Google knol is a promising development in online information, where “experts” will write concise, authoritative articles on many topics and the community will rank and comment on those articles. It may be a great way to combine quality content with social networking, though I’m not clear if the quality content producers will be rewarded with more than just the knol-edge that they have brought more good info into the world.
Although I don’t think they’d talk much about this, I think Google has begun to understand the degree to which adsense has hurt the online information landscape – basically by rewarding those who are most clever at flooding the web with low quality content rather than those who have provided high quality content. Likewise with linking, where SEO abuses and excesses and Google decisions have made it increasingly hard to separate the information wheat from the adsense chaff.
Enter knol, which will be a community policed content system. Basically a good idea, and as I’ve noted many times before Google is masterful at doing good things that happen to help them solve some potential revenue problems. As Nick Carr noted yesterday Google’s high ranks for un-monetized Wikipedia content aren’t putting many Christmas presents under the tree for Google, and knol may shift some advertising focus back in house.
Wow. Planning the China Trip is really getting exciting for me. I’m going to get to see some of the things I’ve heard about for most of my life – things that are on “The List” of stuff I just had to do like Hong Kong Harbor, Beijing, and more. China’s Yellow Mountains are on my list as are is the Terra Cotta army in X’ian, but those will probably have to wait for the next trip because this one is filling up fast and, frankly, I’d rather relax and enjoy things than try to see too much stuff on my first trip over.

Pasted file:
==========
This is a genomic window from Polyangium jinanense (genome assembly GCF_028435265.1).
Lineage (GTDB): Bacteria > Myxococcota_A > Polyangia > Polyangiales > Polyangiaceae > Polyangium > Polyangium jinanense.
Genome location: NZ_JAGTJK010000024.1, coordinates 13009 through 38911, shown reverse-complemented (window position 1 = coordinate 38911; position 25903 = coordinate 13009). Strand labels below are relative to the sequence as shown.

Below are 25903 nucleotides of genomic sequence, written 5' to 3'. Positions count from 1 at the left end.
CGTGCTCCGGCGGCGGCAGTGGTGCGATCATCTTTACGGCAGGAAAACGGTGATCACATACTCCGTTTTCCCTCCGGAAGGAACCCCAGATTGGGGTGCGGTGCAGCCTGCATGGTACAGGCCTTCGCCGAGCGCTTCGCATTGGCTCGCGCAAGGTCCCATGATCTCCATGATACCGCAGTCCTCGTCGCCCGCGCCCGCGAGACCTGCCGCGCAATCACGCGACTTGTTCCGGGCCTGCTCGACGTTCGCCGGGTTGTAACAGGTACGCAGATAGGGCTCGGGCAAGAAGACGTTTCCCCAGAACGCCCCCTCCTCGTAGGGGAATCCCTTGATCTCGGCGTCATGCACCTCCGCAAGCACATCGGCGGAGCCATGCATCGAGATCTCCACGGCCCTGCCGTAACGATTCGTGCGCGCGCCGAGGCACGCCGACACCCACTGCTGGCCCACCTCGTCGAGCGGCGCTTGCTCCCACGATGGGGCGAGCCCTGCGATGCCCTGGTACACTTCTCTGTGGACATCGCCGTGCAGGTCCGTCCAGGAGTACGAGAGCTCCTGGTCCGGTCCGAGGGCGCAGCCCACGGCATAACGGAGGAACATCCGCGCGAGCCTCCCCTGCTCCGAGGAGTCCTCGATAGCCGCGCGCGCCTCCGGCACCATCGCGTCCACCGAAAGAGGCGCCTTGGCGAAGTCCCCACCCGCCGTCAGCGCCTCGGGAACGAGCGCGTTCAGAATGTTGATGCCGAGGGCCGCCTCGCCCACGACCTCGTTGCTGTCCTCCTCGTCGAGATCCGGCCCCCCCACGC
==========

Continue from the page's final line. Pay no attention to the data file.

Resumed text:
It now appears that the best approach may be to fly to Hong Kong. I’m finding the Hong Kong flights are in the $700 range rather than the $1000+ to Beijing, and Hong Kong is somewhat closer to Xiamen where I’ll be at the SES China conference. Also, I’ve learned that the train system in China is modern, comfortable, cheap, and extensive. I like the idea of rolling along between cities rather than just plane hopping, and since I have the time I’m thinking a good route might be this:
Fly SFO to Hong Kong and spend a few days seeing Hong Kong Harbor and the city.
Get a deluxe sleeper car for the trip to Xiamen.
Continue on the train to Beijing where I’m meeting up with friends.
Train Beijing to Shanghai if we decide to go there.
Train from Shanghai to Hong Kong, perhaps stopping in any neat places I scoped out during the earlier trip in opposite direction.
Click here for more about the 2008 Coffee Calendar
Hey, it’s Coffee Calendar Google ranking excitement! As I mentioned in some earlier posts my wife’s Brother-in-law Ricardo has a great Coffee Calendar, a project he has worked on for some time that features some great art and history.
Helping him attain a proper Google rank for his site TheCoffeeCalendar.com offers up some neat lessons in how Google ranks websites – perhaps most importantly how blogs have come to be a very critical factor in some rankings.
Artist Mike Rohde also has a neat “Sketchtoon” Coffee Calendar he has done for 2008. Where Ricardo’s Coffee Calendar focuses more on history, Mike’s focuses on the actual coffee drinks. Both would make a neat gift for any coffee lover in your life so check them both out!
Mike’s Calendar has the top Google spot now and I think this is a good example of Google favoring blog content over an actual website devoted to the Coffee Calendar. Ricardo’s site was recently launched and thus I’m guessing Mike’s blog is given higher authority at Google when “Coffee Calendars” are getting discussed. Since this blog appears to have more authority than Mike’s it’ll be interesting to see if this post has any affect on the rankings.
In the meantime, pick a Coffee Calendar and a fresh picked pound of coffee beans as a neat gift for the coffee lover in your life.